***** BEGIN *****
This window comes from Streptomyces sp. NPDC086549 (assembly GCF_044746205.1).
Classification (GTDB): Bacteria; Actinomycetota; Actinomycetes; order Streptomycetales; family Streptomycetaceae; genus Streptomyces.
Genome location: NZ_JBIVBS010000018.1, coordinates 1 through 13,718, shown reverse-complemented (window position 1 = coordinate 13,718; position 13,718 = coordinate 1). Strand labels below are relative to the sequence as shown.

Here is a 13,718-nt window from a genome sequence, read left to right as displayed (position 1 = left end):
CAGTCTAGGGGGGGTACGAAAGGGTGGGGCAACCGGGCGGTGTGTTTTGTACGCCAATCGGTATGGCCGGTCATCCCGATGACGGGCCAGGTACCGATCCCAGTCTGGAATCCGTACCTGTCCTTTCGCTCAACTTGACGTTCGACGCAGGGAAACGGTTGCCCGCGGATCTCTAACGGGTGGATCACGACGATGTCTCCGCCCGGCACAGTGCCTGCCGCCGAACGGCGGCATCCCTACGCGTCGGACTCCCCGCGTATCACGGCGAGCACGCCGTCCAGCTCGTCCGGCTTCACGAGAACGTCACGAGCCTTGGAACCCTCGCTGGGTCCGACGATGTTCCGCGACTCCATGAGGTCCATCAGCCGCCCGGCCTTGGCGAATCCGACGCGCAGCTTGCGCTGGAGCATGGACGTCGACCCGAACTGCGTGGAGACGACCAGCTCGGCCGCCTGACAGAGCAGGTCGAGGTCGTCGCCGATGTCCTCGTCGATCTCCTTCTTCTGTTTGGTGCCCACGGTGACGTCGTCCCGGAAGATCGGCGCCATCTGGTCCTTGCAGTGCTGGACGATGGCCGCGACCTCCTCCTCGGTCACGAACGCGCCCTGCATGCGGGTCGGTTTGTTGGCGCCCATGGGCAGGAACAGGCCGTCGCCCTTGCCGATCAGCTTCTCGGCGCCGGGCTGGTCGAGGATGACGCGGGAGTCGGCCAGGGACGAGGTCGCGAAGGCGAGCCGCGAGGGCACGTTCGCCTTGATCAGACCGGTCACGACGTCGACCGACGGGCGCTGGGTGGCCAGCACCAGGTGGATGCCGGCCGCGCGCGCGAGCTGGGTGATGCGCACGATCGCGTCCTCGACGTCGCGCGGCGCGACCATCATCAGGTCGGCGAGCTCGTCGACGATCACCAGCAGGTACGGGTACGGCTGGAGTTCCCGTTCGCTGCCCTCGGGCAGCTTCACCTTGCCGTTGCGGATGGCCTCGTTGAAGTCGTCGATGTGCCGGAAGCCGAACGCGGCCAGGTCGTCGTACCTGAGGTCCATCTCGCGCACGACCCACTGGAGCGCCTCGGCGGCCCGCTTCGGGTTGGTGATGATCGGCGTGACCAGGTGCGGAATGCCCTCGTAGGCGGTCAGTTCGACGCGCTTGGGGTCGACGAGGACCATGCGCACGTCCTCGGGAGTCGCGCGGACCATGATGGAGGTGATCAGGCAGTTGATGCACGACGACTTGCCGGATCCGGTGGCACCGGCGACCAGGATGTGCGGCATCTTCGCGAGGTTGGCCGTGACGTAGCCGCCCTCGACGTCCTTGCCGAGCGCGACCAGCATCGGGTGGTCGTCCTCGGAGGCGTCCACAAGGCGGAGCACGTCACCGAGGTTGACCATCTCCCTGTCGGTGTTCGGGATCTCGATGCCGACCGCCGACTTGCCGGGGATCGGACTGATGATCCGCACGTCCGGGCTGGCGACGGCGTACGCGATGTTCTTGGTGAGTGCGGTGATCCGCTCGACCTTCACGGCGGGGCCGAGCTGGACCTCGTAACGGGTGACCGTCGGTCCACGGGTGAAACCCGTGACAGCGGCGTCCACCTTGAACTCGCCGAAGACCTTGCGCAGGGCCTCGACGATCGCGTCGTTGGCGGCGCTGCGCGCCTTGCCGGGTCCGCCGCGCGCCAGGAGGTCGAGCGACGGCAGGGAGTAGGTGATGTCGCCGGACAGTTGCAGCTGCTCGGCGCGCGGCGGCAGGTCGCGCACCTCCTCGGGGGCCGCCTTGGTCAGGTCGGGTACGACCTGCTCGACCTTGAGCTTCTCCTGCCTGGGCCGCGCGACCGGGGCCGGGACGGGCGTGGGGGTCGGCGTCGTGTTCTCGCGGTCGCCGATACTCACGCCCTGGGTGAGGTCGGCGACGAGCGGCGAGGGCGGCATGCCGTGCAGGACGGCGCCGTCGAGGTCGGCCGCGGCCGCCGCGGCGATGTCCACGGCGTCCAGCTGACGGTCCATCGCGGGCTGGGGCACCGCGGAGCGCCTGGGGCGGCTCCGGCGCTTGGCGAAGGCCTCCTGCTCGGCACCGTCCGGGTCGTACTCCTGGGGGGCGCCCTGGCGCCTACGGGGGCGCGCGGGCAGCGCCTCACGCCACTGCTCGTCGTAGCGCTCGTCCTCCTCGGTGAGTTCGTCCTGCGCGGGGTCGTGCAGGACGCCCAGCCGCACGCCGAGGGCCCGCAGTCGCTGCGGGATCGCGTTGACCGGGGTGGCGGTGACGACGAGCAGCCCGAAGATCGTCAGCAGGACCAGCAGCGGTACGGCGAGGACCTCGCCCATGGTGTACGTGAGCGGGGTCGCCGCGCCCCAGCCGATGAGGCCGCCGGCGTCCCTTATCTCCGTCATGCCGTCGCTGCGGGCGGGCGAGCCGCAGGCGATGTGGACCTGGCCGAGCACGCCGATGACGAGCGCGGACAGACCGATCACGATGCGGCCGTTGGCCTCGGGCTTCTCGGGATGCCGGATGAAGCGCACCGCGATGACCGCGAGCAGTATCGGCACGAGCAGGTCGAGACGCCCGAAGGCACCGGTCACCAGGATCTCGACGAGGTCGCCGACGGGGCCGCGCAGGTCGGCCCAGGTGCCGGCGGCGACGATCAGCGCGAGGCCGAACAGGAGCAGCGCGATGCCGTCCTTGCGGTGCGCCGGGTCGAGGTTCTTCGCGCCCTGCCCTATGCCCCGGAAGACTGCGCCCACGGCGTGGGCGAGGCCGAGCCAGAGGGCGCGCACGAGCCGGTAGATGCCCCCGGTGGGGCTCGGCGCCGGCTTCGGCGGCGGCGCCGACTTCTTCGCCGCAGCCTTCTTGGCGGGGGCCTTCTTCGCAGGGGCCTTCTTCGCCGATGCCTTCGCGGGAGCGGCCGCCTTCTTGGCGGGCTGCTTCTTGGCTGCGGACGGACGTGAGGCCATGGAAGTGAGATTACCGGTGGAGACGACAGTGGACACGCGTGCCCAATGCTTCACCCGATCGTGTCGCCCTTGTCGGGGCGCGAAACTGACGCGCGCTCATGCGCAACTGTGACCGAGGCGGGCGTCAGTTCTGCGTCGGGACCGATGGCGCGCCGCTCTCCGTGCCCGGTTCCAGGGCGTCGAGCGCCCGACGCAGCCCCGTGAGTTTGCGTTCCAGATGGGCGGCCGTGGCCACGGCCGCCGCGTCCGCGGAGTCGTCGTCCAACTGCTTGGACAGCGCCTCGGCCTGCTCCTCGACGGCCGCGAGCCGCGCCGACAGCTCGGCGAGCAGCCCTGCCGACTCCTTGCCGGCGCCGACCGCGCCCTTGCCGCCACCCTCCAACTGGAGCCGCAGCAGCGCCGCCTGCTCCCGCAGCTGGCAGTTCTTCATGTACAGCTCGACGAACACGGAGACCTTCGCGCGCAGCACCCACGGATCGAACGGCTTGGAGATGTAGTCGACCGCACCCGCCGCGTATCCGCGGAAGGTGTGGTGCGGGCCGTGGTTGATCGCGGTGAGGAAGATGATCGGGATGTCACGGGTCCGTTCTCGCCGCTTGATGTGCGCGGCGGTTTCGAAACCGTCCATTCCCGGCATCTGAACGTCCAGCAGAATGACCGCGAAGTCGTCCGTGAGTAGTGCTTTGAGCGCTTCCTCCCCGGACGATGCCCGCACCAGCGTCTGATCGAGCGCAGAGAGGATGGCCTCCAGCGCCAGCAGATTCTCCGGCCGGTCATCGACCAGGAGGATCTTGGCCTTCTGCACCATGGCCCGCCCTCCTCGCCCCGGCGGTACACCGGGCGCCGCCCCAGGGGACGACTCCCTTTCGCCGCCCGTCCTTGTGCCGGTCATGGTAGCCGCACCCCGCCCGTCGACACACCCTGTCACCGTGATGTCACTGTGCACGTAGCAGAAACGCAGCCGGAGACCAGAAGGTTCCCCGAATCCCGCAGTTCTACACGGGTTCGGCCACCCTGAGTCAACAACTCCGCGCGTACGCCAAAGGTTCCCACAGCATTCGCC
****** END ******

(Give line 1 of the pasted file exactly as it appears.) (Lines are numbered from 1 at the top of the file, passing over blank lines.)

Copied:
This window comes from Streptomyces sp. NPDC086549 (assembly GCF_044746205.1).